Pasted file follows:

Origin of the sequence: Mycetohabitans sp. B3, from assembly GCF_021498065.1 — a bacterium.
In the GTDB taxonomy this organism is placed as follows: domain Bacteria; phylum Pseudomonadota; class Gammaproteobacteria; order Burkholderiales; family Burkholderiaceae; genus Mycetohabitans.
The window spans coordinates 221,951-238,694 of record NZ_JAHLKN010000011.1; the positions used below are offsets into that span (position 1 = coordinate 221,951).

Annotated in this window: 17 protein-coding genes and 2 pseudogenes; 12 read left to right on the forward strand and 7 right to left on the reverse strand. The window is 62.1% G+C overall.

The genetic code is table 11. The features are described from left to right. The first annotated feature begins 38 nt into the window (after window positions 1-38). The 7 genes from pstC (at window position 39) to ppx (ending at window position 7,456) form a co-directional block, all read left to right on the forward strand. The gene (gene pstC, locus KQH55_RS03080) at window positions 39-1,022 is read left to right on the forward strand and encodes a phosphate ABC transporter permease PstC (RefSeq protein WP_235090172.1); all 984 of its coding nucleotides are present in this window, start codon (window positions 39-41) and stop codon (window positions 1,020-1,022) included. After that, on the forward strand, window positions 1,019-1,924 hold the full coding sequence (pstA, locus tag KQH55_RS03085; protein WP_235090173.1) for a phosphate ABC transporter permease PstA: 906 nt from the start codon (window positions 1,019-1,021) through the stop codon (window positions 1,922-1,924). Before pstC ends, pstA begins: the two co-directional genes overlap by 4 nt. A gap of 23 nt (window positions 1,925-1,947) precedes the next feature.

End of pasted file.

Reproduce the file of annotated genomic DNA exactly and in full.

Origin of the sequence: Mycetohabitans sp. B3, from assembly GCF_021498065.1 — a bacterium.
In the GTDB taxonomy this organism is placed as follows: domain Bacteria; phylum Pseudomonadota; class Gammaproteobacteria; order Burkholderiales; family Burkholderiaceae; genus Mycetohabitans.
The window spans coordinates 221,951-238,694 of record NZ_JAHLKN010000011.1; the positions used below are offsets into that span (position 1 = coordinate 221,951).

Annotated in this window: 17 protein-coding genes and 2 pseudogenes; 12 read left to right on the forward strand and 7 right to left on the reverse strand. The window is 62.1% G+C overall.

The genetic code is table 11. The features are described from left to right. The first annotated feature begins 38 nt into the window (after window positions 1-38). The 7 genes from pstC (at window position 39) to ppx (ending at window position 7,456) form a co-directional block, all read left to right on the forward strand. The gene (gene pstC, locus KQH55_RS03080) at window positions 39-1,022 is read left to right on the forward strand and encodes a phosphate ABC transporter permease PstC (RefSeq protein WP_235090172.1); all 984 of its coding nucleotides are present in this window, start codon (window positions 39-41) and stop codon (window positions 1,020-1,022) included. After that, on the forward strand, window positions 1,019-1,924 hold the full coding sequence (pstA, locus tag KQH55_RS03085; protein WP_235090173.1) for a phosphate ABC transporter permease PstA: 906 nt from the start codon (window positions 1,019-1,021) through the stop codon (window positions 1,922-1,924). Before pstC ends, pstA begins: the two co-directional genes overlap by 4 nt. A gap of 23 nt (window positions 1,925-1,947) precedes the next feature.